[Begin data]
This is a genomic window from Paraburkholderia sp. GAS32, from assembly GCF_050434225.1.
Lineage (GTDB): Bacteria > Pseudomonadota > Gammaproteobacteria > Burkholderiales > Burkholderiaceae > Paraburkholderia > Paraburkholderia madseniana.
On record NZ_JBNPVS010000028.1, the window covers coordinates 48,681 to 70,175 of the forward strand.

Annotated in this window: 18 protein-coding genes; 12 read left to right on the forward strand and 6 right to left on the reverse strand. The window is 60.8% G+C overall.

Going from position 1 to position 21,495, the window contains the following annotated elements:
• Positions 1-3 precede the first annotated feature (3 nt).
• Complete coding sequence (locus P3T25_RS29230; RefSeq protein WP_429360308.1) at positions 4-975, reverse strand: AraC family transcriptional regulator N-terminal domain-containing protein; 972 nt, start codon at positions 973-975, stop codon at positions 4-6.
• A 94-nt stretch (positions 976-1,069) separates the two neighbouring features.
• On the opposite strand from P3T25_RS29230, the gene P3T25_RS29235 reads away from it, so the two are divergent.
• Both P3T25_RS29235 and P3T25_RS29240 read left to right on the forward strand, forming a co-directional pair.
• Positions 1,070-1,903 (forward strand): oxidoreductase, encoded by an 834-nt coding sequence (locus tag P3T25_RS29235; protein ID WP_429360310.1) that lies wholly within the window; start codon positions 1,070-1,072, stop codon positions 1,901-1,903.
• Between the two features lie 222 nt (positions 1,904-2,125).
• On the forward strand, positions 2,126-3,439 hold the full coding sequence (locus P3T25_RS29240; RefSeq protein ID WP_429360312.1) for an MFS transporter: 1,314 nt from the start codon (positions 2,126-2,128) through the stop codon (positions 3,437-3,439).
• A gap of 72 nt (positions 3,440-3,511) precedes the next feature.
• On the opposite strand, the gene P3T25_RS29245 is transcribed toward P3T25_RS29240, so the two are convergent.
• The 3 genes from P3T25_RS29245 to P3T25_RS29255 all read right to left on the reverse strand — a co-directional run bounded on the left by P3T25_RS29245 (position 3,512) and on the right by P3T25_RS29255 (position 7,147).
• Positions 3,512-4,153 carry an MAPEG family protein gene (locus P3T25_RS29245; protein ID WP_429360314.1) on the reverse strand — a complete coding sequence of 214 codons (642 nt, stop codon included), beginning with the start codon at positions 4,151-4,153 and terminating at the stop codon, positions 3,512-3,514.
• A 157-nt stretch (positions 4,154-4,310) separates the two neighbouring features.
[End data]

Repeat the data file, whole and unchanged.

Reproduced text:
This is a genomic window from Paraburkholderia sp. GAS32, from assembly GCF_050434225.1.
Lineage (GTDB): Bacteria > Pseudomonadota > Gammaproteobacteria > Burkholderiales > Burkholderiaceae > Paraburkholderia > Paraburkholderia madseniana.
On record NZ_JBNPVS010000028.1, the window covers coordinates 48,681 to 70,175 of the forward strand.

Annotated in this window: 18 protein-coding genes; 12 read left to right on the forward strand and 6 right to left on the reverse strand. The window is 60.8% G+C overall.

Going from position 1 to position 21,495, the window contains the following annotated elements:
• Positions 1-3 precede the first annotated feature (3 nt).
• Complete coding sequence (locus P3T25_RS29230; RefSeq protein WP_429360308.1) at positions 4-975, reverse strand: AraC family transcriptional regulator N-terminal domain-containing protein; 972 nt, start codon at positions 973-975, stop codon at positions 4-6.
• A 94-nt stretch (positions 976-1,069) separates the two neighbouring features.
• On the opposite strand from P3T25_RS29230, the gene P3T25_RS29235 reads away from it, so the two are divergent.
• Both P3T25_RS29235 and P3T25_RS29240 read left to right on the forward strand, forming a co-directional pair.
• Positions 1,070-1,903 (forward strand): oxidoreductase, encoded by an 834-nt coding sequence (locus tag P3T25_RS29235; protein ID WP_429360310.1) that lies wholly within the window; start codon positions 1,070-1,072, stop codon positions 1,901-1,903.
• Between the two features lie 222 nt (positions 1,904-2,125).
• On the forward strand, positions 2,126-3,439 hold the full coding sequence (locus P3T25_RS29240; RefSeq protein ID WP_429360312.1) for an MFS transporter: 1,314 nt from the start codon (positions 2,126-2,128) through the stop codon (positions 3,437-3,439).
• A gap of 72 nt (positions 3,440-3,511) precedes the next feature.
• On the opposite strand, the gene P3T25_RS29245 is transcribed toward P3T25_RS29240, so the two are convergent.
• The 3 genes from P3T25_RS29245 to P3T25_RS29255 all read right to left on the reverse strand — a co-directional run bounded on the left by P3T25_RS29245 (position 3,512) and on the right by P3T25_RS29255 (position 7,147).
• Positions 3,512-4,153 carry an MAPEG family protein gene (locus P3T25_RS29245; protein ID WP_429360314.1) on the reverse strand — a complete coding sequence of 214 codons (642 nt, stop codon included), beginning with the start codon at positions 4,151-4,153 and terminating at the stop codon, positions 3,512-3,514.
• A 157-nt stretch (positions 4,154-4,310) separates the two neighbouring features.